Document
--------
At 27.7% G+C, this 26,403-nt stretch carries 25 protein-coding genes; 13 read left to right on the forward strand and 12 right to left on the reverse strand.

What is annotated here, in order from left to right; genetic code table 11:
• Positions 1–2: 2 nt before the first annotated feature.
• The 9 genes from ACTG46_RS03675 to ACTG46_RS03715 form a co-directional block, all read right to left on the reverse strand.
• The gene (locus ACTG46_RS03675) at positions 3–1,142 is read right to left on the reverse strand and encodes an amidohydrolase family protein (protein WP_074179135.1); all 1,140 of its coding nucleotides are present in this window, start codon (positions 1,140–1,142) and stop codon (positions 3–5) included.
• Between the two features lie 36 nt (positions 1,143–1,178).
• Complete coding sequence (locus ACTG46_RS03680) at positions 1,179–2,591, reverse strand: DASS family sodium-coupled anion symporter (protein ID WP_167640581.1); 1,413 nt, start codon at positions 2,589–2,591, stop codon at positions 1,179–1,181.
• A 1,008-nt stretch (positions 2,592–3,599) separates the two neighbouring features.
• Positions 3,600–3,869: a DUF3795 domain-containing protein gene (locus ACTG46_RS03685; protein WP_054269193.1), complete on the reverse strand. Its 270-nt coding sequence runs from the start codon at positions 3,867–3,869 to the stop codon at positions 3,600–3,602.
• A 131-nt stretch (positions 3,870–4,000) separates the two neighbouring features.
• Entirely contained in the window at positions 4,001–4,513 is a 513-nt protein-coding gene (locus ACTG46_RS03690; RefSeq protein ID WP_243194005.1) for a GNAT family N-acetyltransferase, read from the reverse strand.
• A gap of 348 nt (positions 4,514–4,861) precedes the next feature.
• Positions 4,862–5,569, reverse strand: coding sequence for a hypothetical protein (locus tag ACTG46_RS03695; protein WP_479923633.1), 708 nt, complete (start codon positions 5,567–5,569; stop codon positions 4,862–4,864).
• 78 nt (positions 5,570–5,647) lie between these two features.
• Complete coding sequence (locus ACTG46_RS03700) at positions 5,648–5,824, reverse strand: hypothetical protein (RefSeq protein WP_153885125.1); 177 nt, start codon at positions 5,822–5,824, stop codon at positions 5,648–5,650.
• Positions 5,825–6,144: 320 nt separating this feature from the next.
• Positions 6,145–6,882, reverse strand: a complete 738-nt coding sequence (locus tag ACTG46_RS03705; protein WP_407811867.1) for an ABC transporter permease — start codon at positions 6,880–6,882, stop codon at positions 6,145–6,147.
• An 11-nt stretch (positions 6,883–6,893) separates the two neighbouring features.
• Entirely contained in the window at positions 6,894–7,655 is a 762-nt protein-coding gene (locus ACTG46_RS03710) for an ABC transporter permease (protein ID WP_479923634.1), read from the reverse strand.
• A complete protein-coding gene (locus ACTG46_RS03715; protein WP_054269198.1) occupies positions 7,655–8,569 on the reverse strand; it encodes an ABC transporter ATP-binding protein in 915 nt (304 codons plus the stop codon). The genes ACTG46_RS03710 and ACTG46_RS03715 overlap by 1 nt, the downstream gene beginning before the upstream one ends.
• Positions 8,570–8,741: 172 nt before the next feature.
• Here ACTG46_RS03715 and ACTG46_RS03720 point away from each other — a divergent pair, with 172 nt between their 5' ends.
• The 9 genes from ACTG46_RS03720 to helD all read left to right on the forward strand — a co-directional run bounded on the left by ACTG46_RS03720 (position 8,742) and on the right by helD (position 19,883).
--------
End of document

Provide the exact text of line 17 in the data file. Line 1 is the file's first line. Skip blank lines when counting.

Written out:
• Positions 6,145–6,882, reverse strand: a complete 738-nt coding sequence (locus tag ACTG46_RS03705; protein WP_407811867.1) for an ABC transporter permease — start codon at positions 6,880–6,882, stop codon at positions 6,145–6,147.